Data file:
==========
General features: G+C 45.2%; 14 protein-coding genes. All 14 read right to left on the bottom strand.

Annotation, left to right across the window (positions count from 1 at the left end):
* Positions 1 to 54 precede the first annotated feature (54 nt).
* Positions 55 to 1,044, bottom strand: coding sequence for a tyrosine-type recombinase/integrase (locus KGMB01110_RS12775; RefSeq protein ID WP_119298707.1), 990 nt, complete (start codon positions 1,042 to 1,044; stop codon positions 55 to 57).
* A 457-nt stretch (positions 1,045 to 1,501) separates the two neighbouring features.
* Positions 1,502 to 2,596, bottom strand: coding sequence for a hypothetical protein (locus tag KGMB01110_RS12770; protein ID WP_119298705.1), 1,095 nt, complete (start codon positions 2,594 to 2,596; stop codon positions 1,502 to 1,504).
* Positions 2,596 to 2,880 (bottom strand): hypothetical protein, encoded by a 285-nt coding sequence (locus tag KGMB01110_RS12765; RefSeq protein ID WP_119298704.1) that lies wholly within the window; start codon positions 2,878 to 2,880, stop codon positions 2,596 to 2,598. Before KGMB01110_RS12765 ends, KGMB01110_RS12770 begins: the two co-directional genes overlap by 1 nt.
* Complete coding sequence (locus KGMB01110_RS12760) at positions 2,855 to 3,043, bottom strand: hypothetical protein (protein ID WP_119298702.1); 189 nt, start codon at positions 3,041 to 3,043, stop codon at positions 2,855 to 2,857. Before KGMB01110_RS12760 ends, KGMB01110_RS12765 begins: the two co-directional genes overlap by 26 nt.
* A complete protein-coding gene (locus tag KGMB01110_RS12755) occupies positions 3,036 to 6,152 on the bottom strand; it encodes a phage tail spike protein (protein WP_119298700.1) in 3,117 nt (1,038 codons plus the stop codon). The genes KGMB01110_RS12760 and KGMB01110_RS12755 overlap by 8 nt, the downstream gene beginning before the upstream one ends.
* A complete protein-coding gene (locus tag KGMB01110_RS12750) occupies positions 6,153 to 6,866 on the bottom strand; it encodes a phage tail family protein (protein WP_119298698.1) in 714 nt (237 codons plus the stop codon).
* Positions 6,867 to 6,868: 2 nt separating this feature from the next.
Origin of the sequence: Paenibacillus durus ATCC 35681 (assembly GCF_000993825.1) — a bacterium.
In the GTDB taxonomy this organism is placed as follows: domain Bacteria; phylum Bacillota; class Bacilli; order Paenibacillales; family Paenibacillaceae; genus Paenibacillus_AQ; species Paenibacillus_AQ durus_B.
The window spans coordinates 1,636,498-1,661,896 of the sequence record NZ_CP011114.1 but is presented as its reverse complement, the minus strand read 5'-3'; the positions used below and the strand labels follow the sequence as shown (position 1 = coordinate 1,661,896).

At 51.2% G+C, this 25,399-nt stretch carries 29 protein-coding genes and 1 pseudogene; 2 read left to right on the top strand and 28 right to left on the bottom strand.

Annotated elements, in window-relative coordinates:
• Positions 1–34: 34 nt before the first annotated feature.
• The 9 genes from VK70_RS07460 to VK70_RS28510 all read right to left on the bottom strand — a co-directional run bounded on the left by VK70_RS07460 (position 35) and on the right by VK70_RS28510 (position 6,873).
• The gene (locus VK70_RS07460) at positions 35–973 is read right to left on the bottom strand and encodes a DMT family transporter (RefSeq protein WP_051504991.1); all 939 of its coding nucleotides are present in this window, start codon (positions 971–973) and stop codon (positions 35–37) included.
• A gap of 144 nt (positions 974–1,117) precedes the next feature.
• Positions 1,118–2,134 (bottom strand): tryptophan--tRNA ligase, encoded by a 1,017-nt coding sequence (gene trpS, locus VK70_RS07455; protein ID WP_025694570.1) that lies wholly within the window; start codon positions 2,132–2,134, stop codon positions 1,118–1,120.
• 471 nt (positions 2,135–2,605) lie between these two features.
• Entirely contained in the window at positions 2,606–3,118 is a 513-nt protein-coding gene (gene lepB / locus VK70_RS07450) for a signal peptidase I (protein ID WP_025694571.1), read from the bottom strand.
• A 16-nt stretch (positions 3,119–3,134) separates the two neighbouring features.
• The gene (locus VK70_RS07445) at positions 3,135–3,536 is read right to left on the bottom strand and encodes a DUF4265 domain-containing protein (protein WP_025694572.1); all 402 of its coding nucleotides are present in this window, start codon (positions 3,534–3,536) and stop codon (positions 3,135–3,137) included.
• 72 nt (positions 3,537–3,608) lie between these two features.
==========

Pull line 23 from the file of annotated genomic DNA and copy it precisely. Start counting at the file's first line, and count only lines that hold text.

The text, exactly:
• Entirely contained in the window at positions 2,606–3,118 is a 513-nt protein-coding gene (gene lepB / locus VK70_RS07450) for a signal peptidase I (protein ID WP_025694571.1), read from the bottom strand.